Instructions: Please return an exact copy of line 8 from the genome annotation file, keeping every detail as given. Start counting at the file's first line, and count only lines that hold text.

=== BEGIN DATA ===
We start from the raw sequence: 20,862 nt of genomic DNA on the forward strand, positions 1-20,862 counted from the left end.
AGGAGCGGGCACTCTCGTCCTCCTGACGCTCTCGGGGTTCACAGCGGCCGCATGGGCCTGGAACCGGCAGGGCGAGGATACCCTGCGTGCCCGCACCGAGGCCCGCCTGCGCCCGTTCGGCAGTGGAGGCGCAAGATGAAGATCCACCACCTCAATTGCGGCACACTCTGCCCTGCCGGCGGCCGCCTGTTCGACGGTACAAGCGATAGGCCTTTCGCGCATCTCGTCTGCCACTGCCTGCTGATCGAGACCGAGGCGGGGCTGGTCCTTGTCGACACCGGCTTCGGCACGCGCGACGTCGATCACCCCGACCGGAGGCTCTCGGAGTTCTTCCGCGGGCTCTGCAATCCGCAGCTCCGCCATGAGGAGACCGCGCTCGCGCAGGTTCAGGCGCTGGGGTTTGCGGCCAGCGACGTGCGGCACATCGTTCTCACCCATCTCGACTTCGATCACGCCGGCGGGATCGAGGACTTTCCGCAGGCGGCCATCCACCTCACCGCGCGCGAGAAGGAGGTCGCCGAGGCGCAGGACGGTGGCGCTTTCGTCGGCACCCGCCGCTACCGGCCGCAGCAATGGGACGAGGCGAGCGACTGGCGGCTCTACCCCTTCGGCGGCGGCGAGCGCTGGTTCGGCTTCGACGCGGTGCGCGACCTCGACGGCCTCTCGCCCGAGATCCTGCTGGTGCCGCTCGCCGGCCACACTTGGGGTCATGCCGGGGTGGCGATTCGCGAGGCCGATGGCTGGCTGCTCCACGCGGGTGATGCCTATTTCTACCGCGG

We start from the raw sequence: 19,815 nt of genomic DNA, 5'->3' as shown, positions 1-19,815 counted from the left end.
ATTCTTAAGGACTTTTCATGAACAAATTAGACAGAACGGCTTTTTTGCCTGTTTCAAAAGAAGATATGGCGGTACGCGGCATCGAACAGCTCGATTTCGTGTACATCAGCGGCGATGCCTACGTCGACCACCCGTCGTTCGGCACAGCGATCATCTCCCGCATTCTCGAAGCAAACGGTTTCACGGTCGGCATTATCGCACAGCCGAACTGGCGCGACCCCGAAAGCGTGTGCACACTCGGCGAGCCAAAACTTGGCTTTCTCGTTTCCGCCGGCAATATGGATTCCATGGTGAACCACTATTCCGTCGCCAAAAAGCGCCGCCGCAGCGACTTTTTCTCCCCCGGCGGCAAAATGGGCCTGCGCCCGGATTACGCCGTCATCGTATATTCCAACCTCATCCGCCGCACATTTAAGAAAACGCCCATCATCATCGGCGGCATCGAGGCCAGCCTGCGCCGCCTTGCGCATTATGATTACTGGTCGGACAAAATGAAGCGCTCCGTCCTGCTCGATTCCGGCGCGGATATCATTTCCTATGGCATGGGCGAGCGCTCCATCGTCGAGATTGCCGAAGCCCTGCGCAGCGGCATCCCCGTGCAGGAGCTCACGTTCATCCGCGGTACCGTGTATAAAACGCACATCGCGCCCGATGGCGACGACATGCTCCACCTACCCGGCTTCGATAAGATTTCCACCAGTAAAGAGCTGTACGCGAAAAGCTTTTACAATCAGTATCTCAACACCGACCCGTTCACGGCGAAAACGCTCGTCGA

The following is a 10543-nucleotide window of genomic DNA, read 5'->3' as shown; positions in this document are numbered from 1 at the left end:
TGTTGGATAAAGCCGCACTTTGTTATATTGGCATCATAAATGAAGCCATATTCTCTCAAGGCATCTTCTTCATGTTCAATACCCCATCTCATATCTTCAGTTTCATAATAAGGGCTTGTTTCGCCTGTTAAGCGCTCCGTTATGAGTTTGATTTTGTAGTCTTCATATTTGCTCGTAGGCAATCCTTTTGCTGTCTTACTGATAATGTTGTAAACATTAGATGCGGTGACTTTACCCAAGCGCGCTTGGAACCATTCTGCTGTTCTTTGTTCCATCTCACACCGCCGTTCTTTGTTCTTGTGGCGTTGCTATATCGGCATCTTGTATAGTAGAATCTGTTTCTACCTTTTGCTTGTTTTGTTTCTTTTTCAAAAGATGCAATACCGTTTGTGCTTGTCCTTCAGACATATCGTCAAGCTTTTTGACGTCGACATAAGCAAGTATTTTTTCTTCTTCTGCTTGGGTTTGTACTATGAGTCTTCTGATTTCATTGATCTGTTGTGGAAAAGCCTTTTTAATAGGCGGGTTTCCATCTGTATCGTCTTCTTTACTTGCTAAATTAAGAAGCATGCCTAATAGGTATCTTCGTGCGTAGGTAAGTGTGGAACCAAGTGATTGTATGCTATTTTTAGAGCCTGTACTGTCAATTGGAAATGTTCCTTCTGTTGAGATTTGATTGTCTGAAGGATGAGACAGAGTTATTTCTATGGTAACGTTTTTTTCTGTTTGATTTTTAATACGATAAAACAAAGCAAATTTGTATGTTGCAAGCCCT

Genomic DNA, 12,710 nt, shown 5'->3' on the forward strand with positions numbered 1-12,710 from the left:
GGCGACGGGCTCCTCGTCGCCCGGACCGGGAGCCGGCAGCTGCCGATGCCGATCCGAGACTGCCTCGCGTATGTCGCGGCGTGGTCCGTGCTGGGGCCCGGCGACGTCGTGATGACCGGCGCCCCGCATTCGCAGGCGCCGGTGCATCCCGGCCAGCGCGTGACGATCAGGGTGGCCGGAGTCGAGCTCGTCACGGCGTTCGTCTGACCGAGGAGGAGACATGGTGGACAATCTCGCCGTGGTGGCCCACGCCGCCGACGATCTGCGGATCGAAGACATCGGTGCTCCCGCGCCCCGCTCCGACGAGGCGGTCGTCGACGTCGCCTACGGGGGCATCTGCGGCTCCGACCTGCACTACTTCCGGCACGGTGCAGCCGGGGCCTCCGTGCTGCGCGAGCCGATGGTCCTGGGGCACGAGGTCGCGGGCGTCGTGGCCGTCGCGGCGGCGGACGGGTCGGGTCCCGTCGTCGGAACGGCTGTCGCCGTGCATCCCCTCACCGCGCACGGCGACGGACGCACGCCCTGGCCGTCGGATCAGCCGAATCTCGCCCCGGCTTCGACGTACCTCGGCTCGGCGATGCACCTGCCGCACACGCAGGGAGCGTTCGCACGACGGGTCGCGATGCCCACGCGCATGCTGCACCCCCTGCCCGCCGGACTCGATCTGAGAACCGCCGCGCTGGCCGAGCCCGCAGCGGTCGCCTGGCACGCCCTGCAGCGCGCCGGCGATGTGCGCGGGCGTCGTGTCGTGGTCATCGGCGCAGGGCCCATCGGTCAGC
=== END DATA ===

GGCGACGGGCTCCTCGTCGCCCGGACCGGGAGCCGGCAGCTGCCGATGCCGATCCGAGACTGCCTCGCGTATGTCGCGGCGTGGTCCGTGCTGGGGCCCGGCGACGTCGTGATGACCGGCGCCCCGCATTCGCAGGCGCCGGTGCATCCCGGCCAGCGCGTGACGATCAGGGTGGCCGGAGTCGAGCTCGTCACGGCGTTCGTCTGACCGAGGAGGAGACATGGTGGACAATCTCGCCGTGGTGGCCCACGCCGCCGACGATCTGCGGATCGAAGACATCGGTGCTCCCGCGCCCCGCTCCGACGAGGCGGTCGTCGACGTCGCCTACGGGGGCATCTGCGGCTCCGACCTGCACTACTTCCGGCACGGTGCAGCCGGGGCCTCCGTGCTGCGCGAGCCGATGGTCCTGGGGCACGAGGTCGCGGGCGTCGTGGCCGTCGCGGCGGCGGACGGGTCGGGTCCCGTCGTCGGAACGGCTGTCGCCGTGCATCCCCTCACCGCGCACGGCGACGGACGCACGCCCTGGCCGTCGGATCAGCCGAATCTCGCCCCGGCTTCGACGTACCTCGGCTCGGCGATGCACCTGCCGCACACGCAGGGAGCGTTCGCACGACGGGTCGCGATGCCCACGCGCATGCTGCACCCCCTGCCCGCCGGACTCGATCTGAGAACCGCCGCGCTGGCCGAGCCCGCAGCGGTCGCCTGGCACGCCCTGCAGCGCGCCGGCGATGTGCGCGGGCGTCGTGTCGTGGTCATCGGCGCAGGGCCCATCGGTCAGC